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I crashed badly with my nose into the engine of the BRM and my Brabham was directed into the guardrail, where I crashed again.

AS: Why did it take so long to free you from the car?

AdA: It took 52 minutes. The main problems were the full tanks of petrol; the tanks around my seat and the cockpit were very damaged. The instruments and plastic body were supported by tubular elements that collapsed into my legs.

To take me out it was necessary to open up the car in a longitudinal way to avoid cutting the lateral tanks. The marshals also used hydro-cutting machinery to avoid sparks, which would have been risky with petrol and vapour.

AS: What injuries did you suffer?

AdA: I broke my left knee and, badly, the right ankle. The left ankle was the worst. I couldn’t stand up for three months.

AS: Scheckter had a lot of criticism. Was he pushing too hard?

AdA: I don’t judge Jody for the accident – it was a mistake. But I do criticise his impolite position. He never called me or my team to offer greetings for a quick return.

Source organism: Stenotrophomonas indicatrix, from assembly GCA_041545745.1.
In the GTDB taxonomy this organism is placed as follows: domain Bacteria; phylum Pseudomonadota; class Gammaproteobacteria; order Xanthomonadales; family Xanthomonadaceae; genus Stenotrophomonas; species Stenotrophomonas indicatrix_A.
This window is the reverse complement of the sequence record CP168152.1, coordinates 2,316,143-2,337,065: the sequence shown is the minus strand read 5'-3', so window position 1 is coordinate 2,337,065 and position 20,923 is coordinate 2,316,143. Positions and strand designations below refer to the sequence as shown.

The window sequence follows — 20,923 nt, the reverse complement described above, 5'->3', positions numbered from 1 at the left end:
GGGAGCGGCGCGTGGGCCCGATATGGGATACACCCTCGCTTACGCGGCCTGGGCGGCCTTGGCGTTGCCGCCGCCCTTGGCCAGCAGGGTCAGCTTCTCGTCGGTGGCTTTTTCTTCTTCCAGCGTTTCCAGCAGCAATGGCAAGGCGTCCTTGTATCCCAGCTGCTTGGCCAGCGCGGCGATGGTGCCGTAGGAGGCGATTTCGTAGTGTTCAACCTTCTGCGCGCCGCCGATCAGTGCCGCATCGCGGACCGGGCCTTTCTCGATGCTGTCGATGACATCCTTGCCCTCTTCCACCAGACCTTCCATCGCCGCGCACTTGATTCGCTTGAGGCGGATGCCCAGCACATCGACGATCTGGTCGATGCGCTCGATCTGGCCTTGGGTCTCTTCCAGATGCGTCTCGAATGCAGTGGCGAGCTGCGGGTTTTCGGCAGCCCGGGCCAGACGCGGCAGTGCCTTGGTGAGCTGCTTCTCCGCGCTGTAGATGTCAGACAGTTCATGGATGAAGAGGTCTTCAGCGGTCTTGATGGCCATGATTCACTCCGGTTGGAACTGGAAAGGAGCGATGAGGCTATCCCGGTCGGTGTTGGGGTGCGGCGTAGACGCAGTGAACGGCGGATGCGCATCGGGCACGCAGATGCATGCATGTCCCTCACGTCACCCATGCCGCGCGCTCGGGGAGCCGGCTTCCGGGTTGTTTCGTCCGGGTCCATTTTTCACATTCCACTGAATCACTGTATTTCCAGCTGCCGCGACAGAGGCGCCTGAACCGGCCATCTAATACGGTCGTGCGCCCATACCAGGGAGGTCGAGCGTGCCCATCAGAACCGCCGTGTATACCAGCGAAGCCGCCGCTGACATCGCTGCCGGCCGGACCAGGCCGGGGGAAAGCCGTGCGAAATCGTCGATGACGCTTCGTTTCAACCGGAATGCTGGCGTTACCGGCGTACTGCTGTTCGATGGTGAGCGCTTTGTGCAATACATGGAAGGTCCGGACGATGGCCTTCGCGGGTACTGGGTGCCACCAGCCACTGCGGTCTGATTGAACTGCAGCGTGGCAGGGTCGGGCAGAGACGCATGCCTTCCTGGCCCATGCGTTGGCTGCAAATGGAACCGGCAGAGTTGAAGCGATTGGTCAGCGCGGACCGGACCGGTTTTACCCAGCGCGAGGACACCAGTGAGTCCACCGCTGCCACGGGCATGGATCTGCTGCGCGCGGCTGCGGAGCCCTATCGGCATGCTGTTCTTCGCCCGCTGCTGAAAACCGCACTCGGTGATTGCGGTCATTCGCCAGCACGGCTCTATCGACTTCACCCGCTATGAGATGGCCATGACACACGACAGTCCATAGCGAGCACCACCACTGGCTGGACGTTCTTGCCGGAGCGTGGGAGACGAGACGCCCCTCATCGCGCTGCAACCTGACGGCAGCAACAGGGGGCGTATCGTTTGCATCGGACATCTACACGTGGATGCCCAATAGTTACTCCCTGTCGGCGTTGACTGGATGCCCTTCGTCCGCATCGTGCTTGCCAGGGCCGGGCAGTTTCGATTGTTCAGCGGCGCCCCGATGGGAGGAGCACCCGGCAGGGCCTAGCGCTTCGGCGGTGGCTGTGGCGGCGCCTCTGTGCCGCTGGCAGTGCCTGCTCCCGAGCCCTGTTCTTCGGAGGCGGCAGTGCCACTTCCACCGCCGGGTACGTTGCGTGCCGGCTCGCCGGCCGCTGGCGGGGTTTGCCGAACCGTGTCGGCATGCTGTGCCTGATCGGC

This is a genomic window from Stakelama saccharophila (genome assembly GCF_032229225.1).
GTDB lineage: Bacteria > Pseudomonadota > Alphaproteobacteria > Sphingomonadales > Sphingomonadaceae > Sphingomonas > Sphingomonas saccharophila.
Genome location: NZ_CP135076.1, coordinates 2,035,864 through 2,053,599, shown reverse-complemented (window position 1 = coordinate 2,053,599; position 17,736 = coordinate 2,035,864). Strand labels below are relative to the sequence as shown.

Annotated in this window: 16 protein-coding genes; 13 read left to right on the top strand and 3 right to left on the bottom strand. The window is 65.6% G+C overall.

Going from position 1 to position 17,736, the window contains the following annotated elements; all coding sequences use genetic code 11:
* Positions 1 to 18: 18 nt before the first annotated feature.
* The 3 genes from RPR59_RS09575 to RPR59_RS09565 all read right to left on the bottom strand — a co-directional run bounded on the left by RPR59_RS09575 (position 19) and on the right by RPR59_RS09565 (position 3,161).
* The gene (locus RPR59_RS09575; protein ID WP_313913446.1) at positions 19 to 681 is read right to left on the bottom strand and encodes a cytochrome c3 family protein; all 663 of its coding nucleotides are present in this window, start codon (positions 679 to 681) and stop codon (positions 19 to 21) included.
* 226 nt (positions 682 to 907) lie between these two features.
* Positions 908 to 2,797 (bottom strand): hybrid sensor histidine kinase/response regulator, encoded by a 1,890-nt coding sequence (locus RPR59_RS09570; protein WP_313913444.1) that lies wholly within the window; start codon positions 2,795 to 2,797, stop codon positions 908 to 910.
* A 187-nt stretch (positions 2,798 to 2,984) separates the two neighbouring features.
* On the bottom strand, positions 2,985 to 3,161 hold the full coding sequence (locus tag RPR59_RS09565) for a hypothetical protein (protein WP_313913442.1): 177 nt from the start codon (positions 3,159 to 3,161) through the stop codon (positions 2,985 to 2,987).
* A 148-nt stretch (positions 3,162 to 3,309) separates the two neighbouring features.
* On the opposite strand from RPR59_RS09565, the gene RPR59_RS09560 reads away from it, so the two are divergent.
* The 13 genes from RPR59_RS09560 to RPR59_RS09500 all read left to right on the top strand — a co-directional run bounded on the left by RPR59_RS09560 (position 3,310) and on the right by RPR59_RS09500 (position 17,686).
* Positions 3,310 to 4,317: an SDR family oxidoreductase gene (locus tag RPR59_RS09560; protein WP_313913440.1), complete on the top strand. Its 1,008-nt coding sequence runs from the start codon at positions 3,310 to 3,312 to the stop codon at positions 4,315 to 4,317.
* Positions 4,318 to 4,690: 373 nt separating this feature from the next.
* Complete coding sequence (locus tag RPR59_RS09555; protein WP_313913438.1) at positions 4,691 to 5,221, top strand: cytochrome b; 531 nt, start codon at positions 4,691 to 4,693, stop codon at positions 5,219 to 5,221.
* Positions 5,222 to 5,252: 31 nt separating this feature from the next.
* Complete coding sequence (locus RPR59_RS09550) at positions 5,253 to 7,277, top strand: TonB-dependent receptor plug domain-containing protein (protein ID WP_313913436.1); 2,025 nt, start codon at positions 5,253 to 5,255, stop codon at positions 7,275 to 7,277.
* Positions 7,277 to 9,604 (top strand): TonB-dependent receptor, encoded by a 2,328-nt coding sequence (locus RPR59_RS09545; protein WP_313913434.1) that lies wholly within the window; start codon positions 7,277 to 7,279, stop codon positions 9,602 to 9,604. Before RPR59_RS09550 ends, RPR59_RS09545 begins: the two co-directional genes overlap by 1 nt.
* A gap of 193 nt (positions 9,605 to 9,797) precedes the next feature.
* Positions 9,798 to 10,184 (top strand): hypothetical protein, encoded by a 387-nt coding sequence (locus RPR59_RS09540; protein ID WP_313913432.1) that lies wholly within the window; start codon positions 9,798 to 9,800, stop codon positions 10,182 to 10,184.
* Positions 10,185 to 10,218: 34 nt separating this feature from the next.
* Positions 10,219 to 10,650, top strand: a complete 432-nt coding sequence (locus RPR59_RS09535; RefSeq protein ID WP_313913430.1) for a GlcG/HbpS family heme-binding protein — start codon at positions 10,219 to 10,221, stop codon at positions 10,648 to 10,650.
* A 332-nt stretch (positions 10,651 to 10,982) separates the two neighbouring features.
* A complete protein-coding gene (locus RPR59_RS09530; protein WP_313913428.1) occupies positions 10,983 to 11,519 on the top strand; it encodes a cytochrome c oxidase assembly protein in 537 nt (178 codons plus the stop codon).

The Fittipaldis

Brothers Emerson (Lotus) and Wilson (Brabham) Fittipaldi were battling side by side when the Scheckter accident happened.

Emerson: “The crash happened ahead of me. There was something very special about that race. My mother never wanted to watch; she used to go to the grands prix and stay in the car park. I told my mother, ‘You get so nervous, you have to watch one grand prix and see how it happens’.

“Jody was completely sideways. I asked myself whether to stay on the road or jump to the grass. My decision was the grass” Wilson Fittipaldi

“She went up on the garages to watch… at Woodcote! After the race, she said she would never watch another one. That was too much for her! My brother and I both had a close miss.”

Wilson: “I saw the black nose of Emerson’s Lotus pulling alongside. When we came out of the corner I looked ahead. Jody was completely sideways. I asked myself whether to stay on the road or jump to the grass.

“My decision was the grass, but I was sideways. Emerson also jumped onto the grass, and we managed to just get past.”


While Peter Revson went on to win the restarted race for McLaren, the accident did little to mend his team-mate Scheckter’s reputation for being fast and wild.

“The mentality was different because so many people got killed back then,” says Jackie Stewart, who would go on to take his third world title that season before retiring.

“The Grand Prix Drivers’ Association met at every GP. Discipline was dished out to a young driver who was a hooligan – three of the GPDA members would go and speak to you.”

So did anyone speak to Jody after Silverstone? “Oh yes…” replies Stewart.